March 21 (Bloomberg) -- Ohio Governor John Kasich wants to use about $100 million in annual liquor profits to retain and recruit businesses, a sum that may ignite a jobs race among states also hungry for employment.
Kasich’s two-year, $55.5 billion budget proposal calls for using profits from the state’s wholesale liquor distribution to fund job-creation and retention by JobsOhio, a private, nonprofit entity the Legislature created last month at Kasich’s behest to replace the Ohio Department of Development.
The estimated revenue stream would be larger than similar arrangements in Michigan, Kentucky and California, and it would be one of the biggest such dedicated funding sources in the U.S., said Jeff Finkle, president and chief executive of the 4,500-member International Economic Development Council in Washington.
“It’s a very big number,” Finkle said in a telephone interview. “You may see some other states using the argument, ‘This is what Ohio is doing. We need to do it.”
U.S. state budget deficits may reach $112 billion in the next fiscal year, and governors are pushing job initiatives to boost their economies. Ohio has lost 610,000 jobs during the past decade, a 10.9 percent decline, according to U.S. Bureau of Labor Statistics. Only Michigan had a deeper drop during the period, 17.8 percent. Ohio’s February unemployment rate was 9.2 percent, compared with 8.9 percent for the nation as a whole.
‘Compete and Win’
Transferring the liquor-distribution enterprise to JobsOhio will allow “revenue growth where we can actually go out there, compete and win against other states,” Kasich, 58, a Republican who took office in January, told reporters during a March 15 budget briefing.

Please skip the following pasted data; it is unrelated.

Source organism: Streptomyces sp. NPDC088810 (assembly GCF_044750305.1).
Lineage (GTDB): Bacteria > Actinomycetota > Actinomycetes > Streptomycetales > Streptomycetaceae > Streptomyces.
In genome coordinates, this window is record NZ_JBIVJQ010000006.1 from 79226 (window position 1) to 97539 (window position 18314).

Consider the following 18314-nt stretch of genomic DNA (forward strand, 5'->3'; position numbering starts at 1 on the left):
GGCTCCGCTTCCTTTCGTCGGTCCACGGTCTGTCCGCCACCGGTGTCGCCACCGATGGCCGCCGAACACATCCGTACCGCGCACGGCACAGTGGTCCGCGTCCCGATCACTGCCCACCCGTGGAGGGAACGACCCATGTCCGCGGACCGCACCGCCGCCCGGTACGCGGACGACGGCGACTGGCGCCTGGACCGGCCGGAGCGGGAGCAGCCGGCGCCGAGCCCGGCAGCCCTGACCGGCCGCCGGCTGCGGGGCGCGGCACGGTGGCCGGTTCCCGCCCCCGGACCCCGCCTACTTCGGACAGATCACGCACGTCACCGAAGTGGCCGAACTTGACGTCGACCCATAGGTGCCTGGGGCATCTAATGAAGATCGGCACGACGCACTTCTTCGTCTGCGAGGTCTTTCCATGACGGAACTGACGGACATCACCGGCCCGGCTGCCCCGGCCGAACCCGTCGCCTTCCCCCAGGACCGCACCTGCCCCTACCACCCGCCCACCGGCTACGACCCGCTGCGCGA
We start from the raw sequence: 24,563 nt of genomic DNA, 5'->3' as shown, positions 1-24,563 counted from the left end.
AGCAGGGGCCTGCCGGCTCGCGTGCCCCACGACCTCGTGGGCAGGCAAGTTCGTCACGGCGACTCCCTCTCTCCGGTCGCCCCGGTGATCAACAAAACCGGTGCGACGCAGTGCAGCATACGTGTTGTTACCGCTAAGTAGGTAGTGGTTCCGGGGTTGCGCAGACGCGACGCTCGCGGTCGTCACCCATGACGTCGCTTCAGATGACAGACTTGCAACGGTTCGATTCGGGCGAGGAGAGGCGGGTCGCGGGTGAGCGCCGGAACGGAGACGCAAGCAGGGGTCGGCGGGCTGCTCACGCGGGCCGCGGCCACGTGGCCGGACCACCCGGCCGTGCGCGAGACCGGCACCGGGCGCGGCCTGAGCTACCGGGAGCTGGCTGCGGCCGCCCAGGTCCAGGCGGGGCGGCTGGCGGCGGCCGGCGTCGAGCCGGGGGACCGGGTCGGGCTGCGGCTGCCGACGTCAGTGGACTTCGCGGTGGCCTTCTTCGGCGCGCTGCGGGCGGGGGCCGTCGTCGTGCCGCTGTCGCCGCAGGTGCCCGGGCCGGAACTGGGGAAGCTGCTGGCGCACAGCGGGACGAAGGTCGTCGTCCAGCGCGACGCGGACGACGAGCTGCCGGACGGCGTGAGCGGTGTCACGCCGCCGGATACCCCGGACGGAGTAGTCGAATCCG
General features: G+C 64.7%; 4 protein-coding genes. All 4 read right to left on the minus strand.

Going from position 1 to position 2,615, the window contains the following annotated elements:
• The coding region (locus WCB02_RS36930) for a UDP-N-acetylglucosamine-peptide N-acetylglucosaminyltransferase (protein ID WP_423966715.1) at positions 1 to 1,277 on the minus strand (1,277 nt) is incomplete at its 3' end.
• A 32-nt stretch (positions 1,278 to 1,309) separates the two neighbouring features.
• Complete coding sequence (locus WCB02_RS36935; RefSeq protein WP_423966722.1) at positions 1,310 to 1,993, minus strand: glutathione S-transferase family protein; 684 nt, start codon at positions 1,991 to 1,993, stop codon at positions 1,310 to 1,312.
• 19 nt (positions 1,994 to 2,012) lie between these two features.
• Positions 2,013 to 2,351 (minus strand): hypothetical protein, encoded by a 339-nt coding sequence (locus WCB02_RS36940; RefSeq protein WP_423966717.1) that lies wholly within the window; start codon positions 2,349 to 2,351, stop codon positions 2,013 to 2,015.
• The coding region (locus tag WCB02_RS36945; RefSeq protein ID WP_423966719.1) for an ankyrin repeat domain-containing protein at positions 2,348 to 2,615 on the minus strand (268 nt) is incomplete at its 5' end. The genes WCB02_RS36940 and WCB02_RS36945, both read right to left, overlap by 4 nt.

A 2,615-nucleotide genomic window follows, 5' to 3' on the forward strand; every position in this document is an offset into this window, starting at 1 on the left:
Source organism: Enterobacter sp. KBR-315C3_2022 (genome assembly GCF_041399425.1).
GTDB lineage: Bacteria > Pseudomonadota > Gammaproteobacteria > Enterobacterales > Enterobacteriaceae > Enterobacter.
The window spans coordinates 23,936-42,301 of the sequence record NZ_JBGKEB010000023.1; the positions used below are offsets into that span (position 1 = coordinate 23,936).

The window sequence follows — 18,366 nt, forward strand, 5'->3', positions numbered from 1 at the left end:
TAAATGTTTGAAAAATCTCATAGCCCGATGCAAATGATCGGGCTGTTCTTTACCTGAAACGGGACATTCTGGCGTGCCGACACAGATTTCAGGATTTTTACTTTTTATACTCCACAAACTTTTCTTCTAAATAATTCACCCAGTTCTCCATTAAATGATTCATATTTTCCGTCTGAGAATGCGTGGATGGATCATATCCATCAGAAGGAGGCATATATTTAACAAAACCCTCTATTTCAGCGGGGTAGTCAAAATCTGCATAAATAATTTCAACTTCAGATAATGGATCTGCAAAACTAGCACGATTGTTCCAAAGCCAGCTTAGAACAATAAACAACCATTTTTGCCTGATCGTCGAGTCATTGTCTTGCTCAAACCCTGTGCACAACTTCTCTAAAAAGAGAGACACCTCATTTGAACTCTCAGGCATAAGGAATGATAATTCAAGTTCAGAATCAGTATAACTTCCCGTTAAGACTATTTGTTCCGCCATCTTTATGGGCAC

“That’s huge,” said Nancy Sidhu, chief economist of The Los Angeles County Economic Development Corp., when told of Ohio’s plans for a $100 million funding source.
The state Legislature would have to approve Kasich’s proposal as part of the budget due by June 30, and the exact sum for JobsOhio hasn’t been determined, Kristi Tanner, assistant director of the Department of Development, said in a telephone interview.
JobsOhio will be led by an eight-director board appointed by Kasich, who will be chairman. Under the plan, it will acquire the state liquor-distribution system for as long as 25 years for a price to be negotiated, according to budget documents. Ohio doesn’t have government-run liquor stores; it buys and distributes alcohol to retailers.
Cleveland-based Policy Matters Ohio, a nonprofit research organization, and Good Jobs First, a Washington-based center that tracks economic-development deals, oppose private entities that seek jobs on government’s behalf. They say the model lacks accountability and transparency, and they’re skeptical about whether using liquor profits to fund JobsOhio is the best deal for taxpayers.
“It’s using one form of privatization to finance another,” Philip Mattera, research director for Good Jobs First, said in a telephone interview.